While this worries privacy advocates, it unleashes opportunities for businesses, according to proponents of AI and robotics, which in their opinion will bring positive effects that outweigh the negative.

“These positive effects include direct job creation, contribution to GDP growth, creation of new services and industries, workforce transformation and business innovation,” says Louay Dahmash, territory director of the Middle East and Turkey at engineering software firm Autodesk. “The use of robotics, virtualisation and AI has the potential to transform the marketplace, improve living standards and more robust international trade, all the while revolutionising virtually every industry.”

According to software provider Citrix, 40 per cent of all digital transformations will be driven by AI by 2019, 75 per cent of apps will include some form of AI by next year and the AI market advantage of those who embrace AI will exceed US$1.2 trillion by 2020.

As AI makes both physical and software robots more intelligent, technology will be assigned with more tasks and roles in business.

The GCC in particular has embraced technology as a key driver of economic visions. Many processes have already been automated, from e-gates at the airport to employee check-in systems at the workplace.

Complete digitisation or automation will begin with eliminating paperwork and replacing it with digital processes before AI is introduced, according to Ashraf AlQudah, the chief executive and founding partner of Jordanian company TjDeeD, which specialises in IT and automating services.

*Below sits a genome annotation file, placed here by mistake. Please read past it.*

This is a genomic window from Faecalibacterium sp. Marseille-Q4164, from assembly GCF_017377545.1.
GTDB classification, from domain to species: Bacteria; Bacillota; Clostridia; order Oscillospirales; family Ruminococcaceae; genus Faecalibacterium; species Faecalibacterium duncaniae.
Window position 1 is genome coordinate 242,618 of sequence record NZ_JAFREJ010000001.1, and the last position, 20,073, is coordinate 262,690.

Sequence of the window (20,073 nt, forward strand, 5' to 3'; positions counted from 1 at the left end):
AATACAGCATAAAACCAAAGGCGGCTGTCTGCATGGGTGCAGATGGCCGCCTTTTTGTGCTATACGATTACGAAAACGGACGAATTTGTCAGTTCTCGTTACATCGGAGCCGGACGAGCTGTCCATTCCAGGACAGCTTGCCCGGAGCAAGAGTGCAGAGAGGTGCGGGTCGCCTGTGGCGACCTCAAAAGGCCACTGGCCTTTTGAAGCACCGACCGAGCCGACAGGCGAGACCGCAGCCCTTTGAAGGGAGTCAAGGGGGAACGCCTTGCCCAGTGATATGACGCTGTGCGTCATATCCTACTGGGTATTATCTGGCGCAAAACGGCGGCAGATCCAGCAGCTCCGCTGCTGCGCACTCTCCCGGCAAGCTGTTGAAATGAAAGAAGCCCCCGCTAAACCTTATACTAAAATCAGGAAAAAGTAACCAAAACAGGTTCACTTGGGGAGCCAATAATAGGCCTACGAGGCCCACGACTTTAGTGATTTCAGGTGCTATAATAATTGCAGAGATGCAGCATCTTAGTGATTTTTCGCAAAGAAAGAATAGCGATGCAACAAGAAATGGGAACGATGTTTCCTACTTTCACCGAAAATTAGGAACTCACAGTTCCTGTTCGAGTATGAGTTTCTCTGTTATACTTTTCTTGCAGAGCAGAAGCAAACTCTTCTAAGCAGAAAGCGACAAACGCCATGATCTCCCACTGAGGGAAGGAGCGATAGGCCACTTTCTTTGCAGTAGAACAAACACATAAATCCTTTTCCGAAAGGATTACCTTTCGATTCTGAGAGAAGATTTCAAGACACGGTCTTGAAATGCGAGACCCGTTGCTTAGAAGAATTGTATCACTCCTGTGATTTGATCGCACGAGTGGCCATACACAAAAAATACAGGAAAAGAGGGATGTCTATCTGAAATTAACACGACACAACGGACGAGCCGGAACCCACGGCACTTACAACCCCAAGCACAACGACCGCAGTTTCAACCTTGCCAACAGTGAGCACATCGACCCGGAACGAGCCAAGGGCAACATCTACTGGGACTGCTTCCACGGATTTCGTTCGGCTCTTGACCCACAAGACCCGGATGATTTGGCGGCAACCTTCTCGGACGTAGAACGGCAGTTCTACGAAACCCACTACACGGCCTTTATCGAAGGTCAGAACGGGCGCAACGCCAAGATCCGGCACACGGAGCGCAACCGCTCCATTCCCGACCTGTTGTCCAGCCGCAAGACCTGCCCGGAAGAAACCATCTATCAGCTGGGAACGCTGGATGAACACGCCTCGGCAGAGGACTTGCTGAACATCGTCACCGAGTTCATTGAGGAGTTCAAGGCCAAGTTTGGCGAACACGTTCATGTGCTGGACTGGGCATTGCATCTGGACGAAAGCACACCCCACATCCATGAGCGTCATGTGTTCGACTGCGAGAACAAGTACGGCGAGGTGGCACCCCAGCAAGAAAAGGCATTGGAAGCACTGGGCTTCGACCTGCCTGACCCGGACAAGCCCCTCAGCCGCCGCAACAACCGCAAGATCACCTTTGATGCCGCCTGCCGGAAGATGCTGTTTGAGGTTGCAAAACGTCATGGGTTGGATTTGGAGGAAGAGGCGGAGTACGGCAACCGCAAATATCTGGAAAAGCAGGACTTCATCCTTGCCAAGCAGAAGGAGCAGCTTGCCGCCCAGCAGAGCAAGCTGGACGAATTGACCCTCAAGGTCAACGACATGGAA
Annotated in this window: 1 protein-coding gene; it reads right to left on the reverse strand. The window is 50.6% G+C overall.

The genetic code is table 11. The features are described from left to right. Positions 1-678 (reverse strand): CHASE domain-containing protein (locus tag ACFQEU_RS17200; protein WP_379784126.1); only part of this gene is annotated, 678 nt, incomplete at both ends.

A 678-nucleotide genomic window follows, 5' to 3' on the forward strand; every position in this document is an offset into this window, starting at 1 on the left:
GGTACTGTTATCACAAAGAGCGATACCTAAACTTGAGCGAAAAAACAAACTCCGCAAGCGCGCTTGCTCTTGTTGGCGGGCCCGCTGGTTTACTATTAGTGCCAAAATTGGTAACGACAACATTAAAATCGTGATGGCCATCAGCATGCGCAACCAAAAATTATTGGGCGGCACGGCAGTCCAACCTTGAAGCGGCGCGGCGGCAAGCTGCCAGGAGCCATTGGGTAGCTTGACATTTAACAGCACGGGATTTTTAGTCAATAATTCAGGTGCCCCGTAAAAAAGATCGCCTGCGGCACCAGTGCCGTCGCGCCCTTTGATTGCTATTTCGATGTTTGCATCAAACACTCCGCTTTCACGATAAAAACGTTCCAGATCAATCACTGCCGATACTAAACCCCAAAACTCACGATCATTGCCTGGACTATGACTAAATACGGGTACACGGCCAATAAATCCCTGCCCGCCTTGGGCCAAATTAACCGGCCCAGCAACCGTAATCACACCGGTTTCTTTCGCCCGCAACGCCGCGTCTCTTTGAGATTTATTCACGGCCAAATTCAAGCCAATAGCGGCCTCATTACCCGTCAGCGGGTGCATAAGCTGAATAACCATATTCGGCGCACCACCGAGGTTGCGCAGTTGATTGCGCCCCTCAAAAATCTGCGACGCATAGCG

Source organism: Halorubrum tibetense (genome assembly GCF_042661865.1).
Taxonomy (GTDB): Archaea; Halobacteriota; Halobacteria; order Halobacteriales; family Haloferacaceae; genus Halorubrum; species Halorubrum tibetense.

TjDeeD recently worked with Abu Dhabi Police and the Ministry of Labour to virtualise some of their processes and the company is now developing chatbot software, a type of robot that interacts with the user, completing tasks and bringing up information when requested.

“In five to 10 years from now, the chatbot and AI will replace a lot of things. I’m expecting services, including government services will be available 24 hours a day, seven days a week,” says Mr AlQudah. “Some jobs, you won’t see people working, some you will see people making decisions and robots bringing analysis so together they will form a team.”

Working in partnership is the likely reality in the near future. Dubai-based ZenHR’s technology automates various aspects of human resources management and claims to increase efficiency by 33 per cent.

“Whatever you automate is essentially whatever you want to do quicker,” says Youssef Shamoun, chief executive of ZenHR. “You cannot automate the whole process because there needs to be a human element.”

How imperative this human element will be in the next few decades remains to be seen, but one thing is certain, these new technologies will continue to disrupt current business models and companies and governments will have to adapt to survive.

“Vested stakeholders should actively look at developing sustainable models to upskill and generate new forms of work streams of the future,” says Ibrahim Nasser, chief human capital and administration officer at telecoms operator du.

“The eco-system of the UAE and across the region still has a long way to go and is constantly developing … with this set, active deployment of such new technologies can happen on a vast scale.”